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Why Bootstrappers Make the Best Entrepreneurs

by Brian Flynn

I always bet on the bootstrappers to win simply because they can’t afford to lose. When the chips are down and the business is on the line, I want the guy who knows that if he doesn’t figure out how to fit that square peg into the round hole, his whole life will implode. He has no choice but to roll up his sleeves and JFDI.

Bootstrapping is a mindset, a way of life. It’s about having such a profound conviction in your vision that the chance to realize it is worth putting everything you’ve ever worked for at stake. The bootstrapper is like a marathon runner - he has to have crystal clarity of purpose and laser-sharp focus in order to be able to complete his course. He must be able to spot obstacles from a distance and assess whether they are avoidable, or if not figure out a way to efficiently overcome them, all while continuing to barrel forward towards the finish line. Or, to use a different sports analogy, he’s like the guy walking on a tightrope between two skyscrapers without a safety net. He’s willing to do it because he’s just that fucking good at what he does.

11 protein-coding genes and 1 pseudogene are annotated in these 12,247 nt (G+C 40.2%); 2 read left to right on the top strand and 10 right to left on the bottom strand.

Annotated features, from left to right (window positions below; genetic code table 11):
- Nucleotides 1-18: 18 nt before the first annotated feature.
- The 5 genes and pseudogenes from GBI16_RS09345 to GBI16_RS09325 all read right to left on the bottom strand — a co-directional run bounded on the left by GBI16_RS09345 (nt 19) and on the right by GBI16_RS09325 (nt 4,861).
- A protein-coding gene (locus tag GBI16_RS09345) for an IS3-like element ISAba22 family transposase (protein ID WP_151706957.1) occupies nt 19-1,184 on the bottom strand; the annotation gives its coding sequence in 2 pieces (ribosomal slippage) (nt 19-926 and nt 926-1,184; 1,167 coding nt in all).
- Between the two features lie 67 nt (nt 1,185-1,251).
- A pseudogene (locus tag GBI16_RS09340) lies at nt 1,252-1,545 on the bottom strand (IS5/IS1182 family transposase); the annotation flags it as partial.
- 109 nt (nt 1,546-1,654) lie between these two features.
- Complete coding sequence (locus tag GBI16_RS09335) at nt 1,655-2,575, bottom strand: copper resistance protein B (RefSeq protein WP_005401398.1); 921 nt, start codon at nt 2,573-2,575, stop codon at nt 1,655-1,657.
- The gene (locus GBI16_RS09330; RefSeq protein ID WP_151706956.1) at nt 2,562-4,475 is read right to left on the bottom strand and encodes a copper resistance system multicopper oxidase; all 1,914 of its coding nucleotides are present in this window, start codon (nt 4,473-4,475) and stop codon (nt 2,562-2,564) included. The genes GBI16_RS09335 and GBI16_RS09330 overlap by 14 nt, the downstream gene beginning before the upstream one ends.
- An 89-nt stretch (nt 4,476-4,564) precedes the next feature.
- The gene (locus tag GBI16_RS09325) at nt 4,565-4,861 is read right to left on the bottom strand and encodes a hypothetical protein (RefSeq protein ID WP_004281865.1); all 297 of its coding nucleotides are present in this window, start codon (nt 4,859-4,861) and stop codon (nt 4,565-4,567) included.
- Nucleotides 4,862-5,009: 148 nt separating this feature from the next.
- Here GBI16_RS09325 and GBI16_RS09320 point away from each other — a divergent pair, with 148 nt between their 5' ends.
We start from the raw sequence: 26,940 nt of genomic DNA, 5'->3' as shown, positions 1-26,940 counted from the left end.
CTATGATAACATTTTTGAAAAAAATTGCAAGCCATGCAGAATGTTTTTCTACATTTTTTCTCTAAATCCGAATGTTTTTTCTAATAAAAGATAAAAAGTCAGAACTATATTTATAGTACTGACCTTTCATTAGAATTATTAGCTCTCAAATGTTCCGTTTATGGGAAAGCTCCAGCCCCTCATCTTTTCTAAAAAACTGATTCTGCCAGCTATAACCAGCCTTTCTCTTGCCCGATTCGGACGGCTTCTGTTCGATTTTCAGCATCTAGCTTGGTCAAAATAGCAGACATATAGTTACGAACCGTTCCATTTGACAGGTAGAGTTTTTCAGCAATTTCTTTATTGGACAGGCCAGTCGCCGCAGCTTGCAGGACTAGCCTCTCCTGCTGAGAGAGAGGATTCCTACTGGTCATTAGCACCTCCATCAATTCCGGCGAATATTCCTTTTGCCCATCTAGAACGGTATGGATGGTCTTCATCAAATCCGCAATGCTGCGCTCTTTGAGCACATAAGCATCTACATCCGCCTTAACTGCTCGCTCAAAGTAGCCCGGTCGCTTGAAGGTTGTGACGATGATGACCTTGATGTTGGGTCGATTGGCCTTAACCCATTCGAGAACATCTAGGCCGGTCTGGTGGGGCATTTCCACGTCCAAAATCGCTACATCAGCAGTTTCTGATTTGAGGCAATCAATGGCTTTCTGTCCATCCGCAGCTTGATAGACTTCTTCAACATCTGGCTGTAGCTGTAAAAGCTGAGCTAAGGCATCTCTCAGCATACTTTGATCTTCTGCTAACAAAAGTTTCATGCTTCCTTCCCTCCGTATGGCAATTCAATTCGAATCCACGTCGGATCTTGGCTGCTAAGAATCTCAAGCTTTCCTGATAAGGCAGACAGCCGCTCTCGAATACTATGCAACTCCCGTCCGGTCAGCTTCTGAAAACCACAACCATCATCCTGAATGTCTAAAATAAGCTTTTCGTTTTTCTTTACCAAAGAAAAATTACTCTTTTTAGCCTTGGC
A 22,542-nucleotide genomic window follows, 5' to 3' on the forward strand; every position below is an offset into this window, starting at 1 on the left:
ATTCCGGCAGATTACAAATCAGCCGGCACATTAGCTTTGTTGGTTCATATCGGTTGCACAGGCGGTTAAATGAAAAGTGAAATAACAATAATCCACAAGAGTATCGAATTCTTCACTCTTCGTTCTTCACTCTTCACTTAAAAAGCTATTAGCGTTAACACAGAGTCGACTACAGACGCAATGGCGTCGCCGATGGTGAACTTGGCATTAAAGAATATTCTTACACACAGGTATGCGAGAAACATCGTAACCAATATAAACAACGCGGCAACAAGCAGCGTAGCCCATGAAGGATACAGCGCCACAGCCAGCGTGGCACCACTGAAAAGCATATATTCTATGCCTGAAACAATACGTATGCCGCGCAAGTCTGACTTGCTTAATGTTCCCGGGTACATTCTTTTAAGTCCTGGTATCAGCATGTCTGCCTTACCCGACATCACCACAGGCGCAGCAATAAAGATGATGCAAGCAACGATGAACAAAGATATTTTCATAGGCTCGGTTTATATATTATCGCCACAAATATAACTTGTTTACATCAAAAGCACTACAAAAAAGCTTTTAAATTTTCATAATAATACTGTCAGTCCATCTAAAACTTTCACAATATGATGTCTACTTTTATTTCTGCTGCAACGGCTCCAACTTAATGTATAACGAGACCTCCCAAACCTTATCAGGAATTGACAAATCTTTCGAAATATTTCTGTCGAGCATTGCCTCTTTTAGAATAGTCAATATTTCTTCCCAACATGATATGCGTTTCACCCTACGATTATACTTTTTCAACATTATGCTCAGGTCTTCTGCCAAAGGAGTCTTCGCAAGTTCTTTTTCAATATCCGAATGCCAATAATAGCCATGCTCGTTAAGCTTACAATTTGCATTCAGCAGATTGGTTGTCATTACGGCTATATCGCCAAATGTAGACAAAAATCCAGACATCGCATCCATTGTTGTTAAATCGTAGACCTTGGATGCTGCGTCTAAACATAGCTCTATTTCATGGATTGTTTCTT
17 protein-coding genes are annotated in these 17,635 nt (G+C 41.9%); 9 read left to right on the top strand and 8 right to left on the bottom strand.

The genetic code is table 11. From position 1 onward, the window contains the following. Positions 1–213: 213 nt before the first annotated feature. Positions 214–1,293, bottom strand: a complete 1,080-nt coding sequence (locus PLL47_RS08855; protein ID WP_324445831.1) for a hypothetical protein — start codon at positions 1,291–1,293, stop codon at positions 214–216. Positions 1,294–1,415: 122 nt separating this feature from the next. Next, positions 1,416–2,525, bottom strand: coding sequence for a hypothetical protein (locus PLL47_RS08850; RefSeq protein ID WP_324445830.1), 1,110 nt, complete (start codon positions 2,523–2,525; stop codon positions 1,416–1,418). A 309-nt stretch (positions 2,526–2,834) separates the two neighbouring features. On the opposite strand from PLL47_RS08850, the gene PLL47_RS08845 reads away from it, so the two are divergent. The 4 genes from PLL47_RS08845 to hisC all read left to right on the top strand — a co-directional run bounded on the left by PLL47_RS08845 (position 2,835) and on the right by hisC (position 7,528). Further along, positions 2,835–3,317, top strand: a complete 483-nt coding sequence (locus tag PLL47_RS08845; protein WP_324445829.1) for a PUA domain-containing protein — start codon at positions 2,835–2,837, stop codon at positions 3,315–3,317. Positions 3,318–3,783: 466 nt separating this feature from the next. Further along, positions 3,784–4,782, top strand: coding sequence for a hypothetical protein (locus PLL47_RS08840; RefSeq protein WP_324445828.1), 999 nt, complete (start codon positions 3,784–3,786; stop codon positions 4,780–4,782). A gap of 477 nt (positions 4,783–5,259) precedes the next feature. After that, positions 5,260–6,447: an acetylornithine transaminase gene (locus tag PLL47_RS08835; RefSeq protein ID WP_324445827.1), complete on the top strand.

When you talk about bootstrapping a startup, the vision that comes most readily to mind is one of an unwashed twentysomething hacker living in his car and eating ramen noodles, and he doesn’t even care about any of that because he’s too busy birthing the next Facebook.

And to a certain extent, depending on your financial circumstances to begin with, some of that type of deprivation is indeed what’s required.

But in the end, it isn’t about who can boast the most severe case of ramen-fueled malnutrition. It’s about working smarter, better, and faster than the rest. It’s not about how much capital you have to start with, it’s about being capital-efficient with what you do have, figuring out how to make do with whatever resources are available to you, and how to do without those that aren’t. This is what gets you to cash flow positive, and therefore success, faster.

The best bootstrappers are the ones who’ve gotten their startup to actually fund itself via paying customers, so that they don’t have to let their kids get scurvy in order to pursue their dreams. Those that generate their own revenue can control their own destiny.

No one is saying it isn’t nice to have a little money to work with. The problems come up when the money you have is someone else’s. It might seem like it would great to get a big pile of money just handed to you at the outset. But sometimes there’s a bit of unexpected steam coming off that pile, and what seemed like free money can turn out to have some really serious consequences. What if your interests and those of your investors fall out of alignment?  Then you may find yourself forced into a quick exit if your investors get nervous about the state of the market, which might yield them a decent ROI but could leave you with nothing. VCs will always protect their own interests above all others, so there may be some draconian liquidation preference language lurking in the fine print of your agreement.